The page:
Baby Got Bike, Or Back To The Bakerloo
I passed some of troublemaker artist David Černý's "Babies" series at the Museum Kampa.
I and an old friend got reacquainted last Friday.
I loaded my bike up in the back of my car and headed into the city. I was intent on riding the Bakerloo Run again. It used to be one of my favorite urban routes, but a quick search on the blog reveals that the last time I'd ridden it was in July 2007. Wow.
I must admit to having reached a certain level of boredom with the beautiful, but familiar, routes routes around my house in Černý Vůl, west of Prague. So I thought a spin on the old Bakerloo was in order.
I'd actually made plans to ride the Bakerloo on this day with its namesake, Mark Baker. I can't quite recall why we named it after Mark. I was going to ask him that question while we were riding, but we never did.
The day dawned windy, brisk and quite cloudy, and Mark wasn't feeling it. Just as I was heading out the door to meet up with him, he called to say that I'd have to do the Bakerloo in lieu of Baker.
I must admit that my sails felt a bit dewinded, as it were. But I had the day off and needed the exercise (I'm 1.5 pounds from my 25 X 50 campaign I began in January -- to lost 25 pounds, or 11.3 kilos, by the time I turn 50 on April 24), so I headed out anyway.
And I'm so glad I did.
The city was a riot of springtime blooms and flowers, there were cyclists and roller-bladers everywhere, the sun peeked out quite often from behind those clouds, I got a chance to catch up on some of my favorite podcasts (such as Marc Maron's hilarious and curiously intellectual "What The Fuck," as well as Daisy's excellent hosting of Radio Free Europe's "The Blender" podcast), and I thoroughly enjoyed my first bike beer of the season (in fact, I believe it may have been my first beer of the year period) at what we call The Blues Shack, at the bottom the park known as Dalejské údolí, near Hlubočepy.
By the way, they're doing some renovations on the ramshackle Blues Shack. It wasn't really open when I stopped by, but the guy served me a 25 CZK glass ($1.50) of delicious Kozel anyway.
That place is still going to be a dump when they get through with fixing it up, but they serve cheap beer and homemade smoked sausages, and it's perfectly situated on the Bakerloo Run, at just the time when you need some refreshment, so what's to complain about.
The ramparts of Vyšehrad.
The cool thing about the Bakerloo Run is that it is almost totally urban, but the route somehow manages to be about 75 percent on dedicated bike paths. It starts at Hradčanská metro, winds its way through the lovely villas of Střešovice, through Veleslavín, to Letohrádek Hvězda, through endless panelaks, until you connect with the top of Dalejské údolí.
There's a beautiful downhill path all the way through the park, which ends at The Blues Shack. Just before the shack, off on side trail, there's also Secret Lake, wedged into between tall sandstone cliffs. It's a magical little oasis -- hushed, beautiful. Hard to believe you're still in Prague, really.
The Blues Shack, under reconstruction. Although, frankly, it usually looks almost exactly like this during the best of times.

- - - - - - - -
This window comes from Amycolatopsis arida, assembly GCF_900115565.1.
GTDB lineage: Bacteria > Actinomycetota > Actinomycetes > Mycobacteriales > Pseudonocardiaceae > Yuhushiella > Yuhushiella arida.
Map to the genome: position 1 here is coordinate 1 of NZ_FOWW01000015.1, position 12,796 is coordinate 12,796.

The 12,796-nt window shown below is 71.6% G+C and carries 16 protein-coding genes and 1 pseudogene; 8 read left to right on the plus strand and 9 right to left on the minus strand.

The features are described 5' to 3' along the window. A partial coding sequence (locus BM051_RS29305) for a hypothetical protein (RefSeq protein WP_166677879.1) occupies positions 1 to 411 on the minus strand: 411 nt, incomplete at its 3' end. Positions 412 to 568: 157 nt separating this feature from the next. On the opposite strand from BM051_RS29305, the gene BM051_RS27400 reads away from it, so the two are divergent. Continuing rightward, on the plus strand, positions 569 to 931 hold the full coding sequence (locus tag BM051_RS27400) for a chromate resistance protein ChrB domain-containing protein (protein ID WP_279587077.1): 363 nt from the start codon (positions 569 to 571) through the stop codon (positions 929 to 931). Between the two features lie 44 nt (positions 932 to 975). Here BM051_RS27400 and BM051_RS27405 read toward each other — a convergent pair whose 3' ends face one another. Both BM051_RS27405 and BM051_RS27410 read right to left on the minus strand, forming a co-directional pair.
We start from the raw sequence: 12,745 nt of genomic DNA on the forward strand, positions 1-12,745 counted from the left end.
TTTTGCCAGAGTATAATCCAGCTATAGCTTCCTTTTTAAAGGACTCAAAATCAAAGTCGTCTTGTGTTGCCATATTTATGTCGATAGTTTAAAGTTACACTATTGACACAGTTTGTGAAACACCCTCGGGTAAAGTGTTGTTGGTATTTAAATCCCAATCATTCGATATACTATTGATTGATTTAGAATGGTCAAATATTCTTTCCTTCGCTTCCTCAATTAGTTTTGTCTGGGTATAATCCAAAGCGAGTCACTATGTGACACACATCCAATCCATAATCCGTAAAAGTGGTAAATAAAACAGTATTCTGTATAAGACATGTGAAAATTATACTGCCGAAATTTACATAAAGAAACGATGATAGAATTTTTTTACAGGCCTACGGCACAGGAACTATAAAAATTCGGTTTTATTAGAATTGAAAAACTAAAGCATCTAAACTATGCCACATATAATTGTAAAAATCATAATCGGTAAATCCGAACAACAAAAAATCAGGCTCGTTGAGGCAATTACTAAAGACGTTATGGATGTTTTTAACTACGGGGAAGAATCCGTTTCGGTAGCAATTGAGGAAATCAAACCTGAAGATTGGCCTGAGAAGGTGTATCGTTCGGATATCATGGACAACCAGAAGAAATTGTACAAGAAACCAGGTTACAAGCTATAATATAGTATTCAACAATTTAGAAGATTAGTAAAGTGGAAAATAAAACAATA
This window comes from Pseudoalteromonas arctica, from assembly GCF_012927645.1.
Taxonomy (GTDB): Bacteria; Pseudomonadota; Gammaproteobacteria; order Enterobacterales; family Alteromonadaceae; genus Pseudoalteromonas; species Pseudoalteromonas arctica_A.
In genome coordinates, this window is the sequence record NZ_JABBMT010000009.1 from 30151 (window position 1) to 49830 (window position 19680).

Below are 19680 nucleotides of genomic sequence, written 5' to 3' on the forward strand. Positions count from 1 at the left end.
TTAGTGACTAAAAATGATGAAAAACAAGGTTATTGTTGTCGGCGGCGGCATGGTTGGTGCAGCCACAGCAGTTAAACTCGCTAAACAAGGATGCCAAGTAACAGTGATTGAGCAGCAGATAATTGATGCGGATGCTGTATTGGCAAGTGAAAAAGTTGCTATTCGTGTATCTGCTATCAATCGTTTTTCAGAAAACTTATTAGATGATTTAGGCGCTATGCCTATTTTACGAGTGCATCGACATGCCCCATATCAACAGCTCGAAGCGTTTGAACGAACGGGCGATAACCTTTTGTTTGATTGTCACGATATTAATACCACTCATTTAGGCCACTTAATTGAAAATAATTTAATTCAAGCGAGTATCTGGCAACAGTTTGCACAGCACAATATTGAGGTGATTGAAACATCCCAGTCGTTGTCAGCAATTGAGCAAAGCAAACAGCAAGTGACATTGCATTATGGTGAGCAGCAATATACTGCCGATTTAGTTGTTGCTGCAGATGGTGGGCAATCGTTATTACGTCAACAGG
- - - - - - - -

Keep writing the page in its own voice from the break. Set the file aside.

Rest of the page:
My first bike beer of the year, an 11-degree Kozel, from The Blues Shack, for 25 CZK, or about $1.50. Delicious.
A very affectionate, if slightly mangy, cat at the also slightly mangy Blues Shack.
From The Blues Shack, you wind your way down to the Vltava River, crossing on a very busy highway overpass to Branik (but which has a bike path and it's kinda of cool to be above the river and amid all those cars and trucks but safe), and then head back toward the center of Prague, also on a dedicated bike path along the east side of the river.
Once you're in the center, it does get a little squirrelly trying to negotiate your way to Letna park. I cross back over the river on either the Palackého or Jiráskův bridges and then snake through Kampa Park before joining up with Letna.
Prague's fabled Charles Bridge. Not a bad sight to appreciate from your bike. The pleasures of urban riding.
The view of the Vltava and its many bridges, looking down from Letna.
But what fun it is to bike through the city. Living out in the country, I don't get into the tourist areas very often, and it was amazing, on this ride, to see so many new restaurant and shops and hotels. Makes me want to live in the city again, frankly.
The Bakerloo is almost 40 kilometers in length, and it's another 10 or 12 from my house one way to Hradčanská, and I just wasn't feeling up to biking that distance round-trip so early in the season. I'm glad my car was waiting for me.
But it was a great ride. I saw a secret lake, petted a friendly cat, drank a cold beer, tackled some challenging hills, and stopped and smelled the flowers. Not bad for a Friday.
Length of ride: 37.5 kilometers
Average speed: 14.1 kph
Maximum speed: 36.2 kph
Time on the bike: 2.38.47
Pivo Index: 1
Distance ridden so far in 2011: 91.5 kilometers
We call this hill on the Bakerloo Run "Halfway To Straight Up" -- a 24 percent gradient. In other words, almost unclimbable.
The scariest church in Europe, on the east bank of the Vltava, near Podoli.
The scariest yacht club in Europe, on the east bank of the Vltava.
This very steep climb is in the Veleslavín neighborhood of Prague, and is one of the notable parts of the Bakerloo Run. It's a tough one. The photo doesn't do it justice. Easy for some. A challenge for me.
I loved the way someone trimmed these bushes in Veleslavín. Stylish.
Which way is up?
The Stresovice neighborhood was an explosion of color and perfume. Here, forsythia, and below, a magnolia. Spring in Prague makes the winter almost worth it.